Here at Techland, only one television program manages to tie into so many of our geeky obsessions all at once. Superheroes, mythical creatures, action figures and barely believeable sci-fi all flop onto each other on the glorious cavalcade that is The Venture Bros. Cartoon Network’s just started airing the series from the start and Techland’s Hive Mind is taking the occasion to re-watch the exploits of Hank, Dean, Brock and Dr. Thaddeus Venture. Join us as we witness how Venture Bros. evolved over its four stellar seasons.
[Programming note: Anyone who’s been actually watching the Venture Bros. re-runs has noticed by now that they’re not showing the series in order. Rather than jump around the continuity, the Joint Venture feature’s going to keep going on in series order. This is because we love you, dear reader.]
This week, Michelle Castillo, Evan Narcisse and Graeme McMillan talk about Season 1/Episode 8: “Mid-Life Chrysalis”
GRAEME: There’s something wonderfully complex about “Midlife Chrysalis” – Rusty’s more traditional midlife crisis being balanced by Brock’s anti-midlife crisis, where he chooses responsibility and family over meaningless sex with the one non-caesarian-scarred stripper in the entire joint, as well as using the Kafka metamorphosis metaphor literally *and* tying it into the Monarch’s egomania (Was he trying to turn Rusty into someone like him?).
MICHELLE: Dr. Girlfriend’s observation Rusty and the Monarch have a lot in common, as all heroes/villains do, is interesting. The way the two treat those “closest” to them (Dr. Girlfriend in the case of the Monarch and I guess the the Venture sons for Doctor Venture) shows a lack of total disregard for their feelings, yet a need to be wanted and admired.
GRAEME: Each plot thread worked on its own as well as reflecting each other, and offered insight (Brock, who won’t beat people up when he doesn’t have his license, no matter how much he wants to), comedy (Rusty as man-about-town) and slight creepiness (the Monarch getting excited while watching his girlfriend seducing Rusty – although, I admit, I loved that he freaked out with paranoia afterwards)
EVAN: Again, so much of what makes this episode work for me is stitching together pastiches of past cultural moments. Doc’s moment of self-doubt serves a window to 1970s singles culture (and lots of awful fashion) whereas Brock gets called out (explicitly by the strip club bartender) on the ’80s action figure tropes he embodies, complete with cheesy training sequence montage.
MICHELLE: Random thought: Why would anyone leave Dean in charge!? Well, I guess he shows more common sense than Hank… but H.E.L.P.eR would have been a better choice.
EVAN: I remember thinking that Dean in his slave get-up was a really uncomfortable riff on the Jonny and Hadji relationship from Jonny Quest when I first saw this.
GRAEME: While Brock’s arc probably offered the most meat of the episode – He finally comes out of the “barely restrained killing machine” cliche that he’s been in for the majority of this season so far, and we see how important his job, and especially the kids, are to him – this ep was really about Rusty for me. I love that his midlife crisis was so dull and ordinary, right down to the new car (and hilarious wig), and that his attempts to play ladies’ man were so toe-curlingly awkward. It’s so right that he gets nervous before “seducing” Dr. Girlfriend, but becomes such a self-confident idiot afterwards: The scary part is over, so he can go back to feeling as if he can do no wrong again.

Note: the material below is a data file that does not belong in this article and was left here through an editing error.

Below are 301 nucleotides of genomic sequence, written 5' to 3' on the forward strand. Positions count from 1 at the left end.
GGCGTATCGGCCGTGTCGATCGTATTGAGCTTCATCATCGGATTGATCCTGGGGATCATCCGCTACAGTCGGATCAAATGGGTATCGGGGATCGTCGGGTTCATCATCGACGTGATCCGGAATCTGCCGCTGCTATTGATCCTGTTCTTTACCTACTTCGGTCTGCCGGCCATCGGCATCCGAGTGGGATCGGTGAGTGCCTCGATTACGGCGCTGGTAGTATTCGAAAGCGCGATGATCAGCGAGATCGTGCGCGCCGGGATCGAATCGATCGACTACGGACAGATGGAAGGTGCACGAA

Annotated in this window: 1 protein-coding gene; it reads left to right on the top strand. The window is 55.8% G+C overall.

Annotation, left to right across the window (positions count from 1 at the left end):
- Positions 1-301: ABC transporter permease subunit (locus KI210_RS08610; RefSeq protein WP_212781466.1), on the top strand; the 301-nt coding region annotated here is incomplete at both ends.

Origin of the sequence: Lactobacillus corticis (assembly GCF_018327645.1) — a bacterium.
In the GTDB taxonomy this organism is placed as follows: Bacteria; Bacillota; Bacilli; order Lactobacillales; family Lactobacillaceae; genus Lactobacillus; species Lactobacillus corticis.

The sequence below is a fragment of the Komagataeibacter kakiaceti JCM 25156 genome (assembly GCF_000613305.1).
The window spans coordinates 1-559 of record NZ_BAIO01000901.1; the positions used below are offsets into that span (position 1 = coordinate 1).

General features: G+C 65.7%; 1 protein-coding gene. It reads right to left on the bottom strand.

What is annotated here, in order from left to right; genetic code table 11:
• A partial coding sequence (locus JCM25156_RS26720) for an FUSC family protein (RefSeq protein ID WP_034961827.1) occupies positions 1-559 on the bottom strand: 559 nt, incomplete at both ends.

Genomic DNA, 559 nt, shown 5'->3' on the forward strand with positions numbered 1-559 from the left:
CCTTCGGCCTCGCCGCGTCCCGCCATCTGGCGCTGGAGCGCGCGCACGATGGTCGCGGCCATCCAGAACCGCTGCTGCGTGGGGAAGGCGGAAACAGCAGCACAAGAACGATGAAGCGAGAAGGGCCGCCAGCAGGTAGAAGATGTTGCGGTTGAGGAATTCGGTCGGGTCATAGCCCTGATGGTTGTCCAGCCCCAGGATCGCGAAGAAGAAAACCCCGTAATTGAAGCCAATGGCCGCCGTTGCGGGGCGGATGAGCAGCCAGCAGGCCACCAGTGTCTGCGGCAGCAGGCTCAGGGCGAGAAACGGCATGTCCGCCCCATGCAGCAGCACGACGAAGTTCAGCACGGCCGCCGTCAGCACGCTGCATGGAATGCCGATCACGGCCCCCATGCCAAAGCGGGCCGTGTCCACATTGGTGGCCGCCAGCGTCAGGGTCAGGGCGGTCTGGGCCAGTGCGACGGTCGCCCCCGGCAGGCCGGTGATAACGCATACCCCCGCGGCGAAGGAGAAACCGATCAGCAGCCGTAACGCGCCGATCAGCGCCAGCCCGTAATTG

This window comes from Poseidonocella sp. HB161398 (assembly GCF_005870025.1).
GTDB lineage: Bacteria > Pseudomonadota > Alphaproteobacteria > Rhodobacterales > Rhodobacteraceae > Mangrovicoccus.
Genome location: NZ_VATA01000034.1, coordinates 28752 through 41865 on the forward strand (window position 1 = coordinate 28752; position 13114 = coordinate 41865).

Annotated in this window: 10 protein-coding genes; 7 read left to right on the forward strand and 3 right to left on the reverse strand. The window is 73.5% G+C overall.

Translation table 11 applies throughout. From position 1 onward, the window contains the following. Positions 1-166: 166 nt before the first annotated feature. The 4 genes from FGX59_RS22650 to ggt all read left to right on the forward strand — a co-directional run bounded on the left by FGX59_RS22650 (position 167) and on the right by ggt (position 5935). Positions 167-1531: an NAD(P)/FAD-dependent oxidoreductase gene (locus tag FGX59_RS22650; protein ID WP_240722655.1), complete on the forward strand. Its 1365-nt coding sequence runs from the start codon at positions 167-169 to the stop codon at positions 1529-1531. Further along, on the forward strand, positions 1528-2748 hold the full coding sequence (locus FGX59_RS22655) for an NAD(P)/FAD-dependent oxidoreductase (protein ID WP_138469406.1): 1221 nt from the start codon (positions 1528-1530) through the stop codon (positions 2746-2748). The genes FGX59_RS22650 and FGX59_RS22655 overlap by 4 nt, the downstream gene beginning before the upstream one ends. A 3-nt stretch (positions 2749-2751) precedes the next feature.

EVAN: But, as you say Graeme, this ep’s about more than the riffs. Brock’s sense of duty and gleeful righteous killing sprees gets interwoven with the idea that this makeshift family means everything to him. And Rusty’s misadventures underscore just how lonely the guy is. I think this might be the first ep where the running tease of the boys’ missing mother starts. That running subplot’s always been interesting to me because, while we know that the bulk of Hank and Dean’s DNA comes from Dr. Venture, the *ahem* original versions must’ve sprouted with the aid of some egg donor somewhere.
GRAEME: Also great: Rusty really wants to be Brock, in so many ways, and Brock wants to have what Rusty has: a family. Or am I reading too much into that?
MICHELLE: No Graeme, I think you’re on to something here. Brock has always been more of a father figure to the Venture brothers, and despite his macho character, he’s proven that love and emotion can be his fatal flaw. Just see his relationship with Molotov Cocktease. Even if he is really interested in getting in her pants (or skimpy one piece suit), he does care about her.
What really surprised me is that Rusty really wanted some companionship. Even though he acts like the lone wolf most of the time, this quarter life crisis showed us that he wants somebody or something to love. When Brock ditches him, Rusty cries out that he’s not allowed to leave because Rusty needs a body guard. We all know it’s because the Doctor just wants a wingman, a friend.
GRAEME: Best line of the episode for me is tough: “You don’t need a license for Operation ‘Get Me Some'”? “Condoms? Rusty doesn’t need gadgets to please a woman”? “If you put that under your pillow, the tooth fairy would give you, like, a grand”? Too… many… options…!
MICHELLE: Don’t forget – Rusty: “So I never got your name…” Monarch: “Oh crap, we never planned for this contingency. Quick make something up!”
More on TIME.com: